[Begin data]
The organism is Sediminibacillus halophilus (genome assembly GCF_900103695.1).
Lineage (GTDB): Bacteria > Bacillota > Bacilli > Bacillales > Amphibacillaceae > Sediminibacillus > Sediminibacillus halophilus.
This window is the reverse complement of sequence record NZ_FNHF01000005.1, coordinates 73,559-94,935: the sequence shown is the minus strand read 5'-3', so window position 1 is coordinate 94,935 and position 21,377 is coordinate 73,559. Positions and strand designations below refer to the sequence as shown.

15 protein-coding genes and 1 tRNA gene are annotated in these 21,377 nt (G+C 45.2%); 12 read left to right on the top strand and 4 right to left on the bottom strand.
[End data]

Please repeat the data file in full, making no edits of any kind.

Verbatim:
The organism is Sediminibacillus halophilus (genome assembly GCF_900103695.1).
Lineage (GTDB): Bacteria > Bacillota > Bacilli > Bacillales > Amphibacillaceae > Sediminibacillus > Sediminibacillus halophilus.
This window is the reverse complement of sequence record NZ_FNHF01000005.1, coordinates 73,559-94,935: the sequence shown is the minus strand read 5'-3', so window position 1 is coordinate 94,935 and position 21,377 is coordinate 73,559. Positions and strand designations below refer to the sequence as shown.

15 protein-coding genes and 1 tRNA gene are annotated in these 21,377 nt (G+C 45.2%); 12 read left to right on the top strand and 4 right to left on the bottom strand.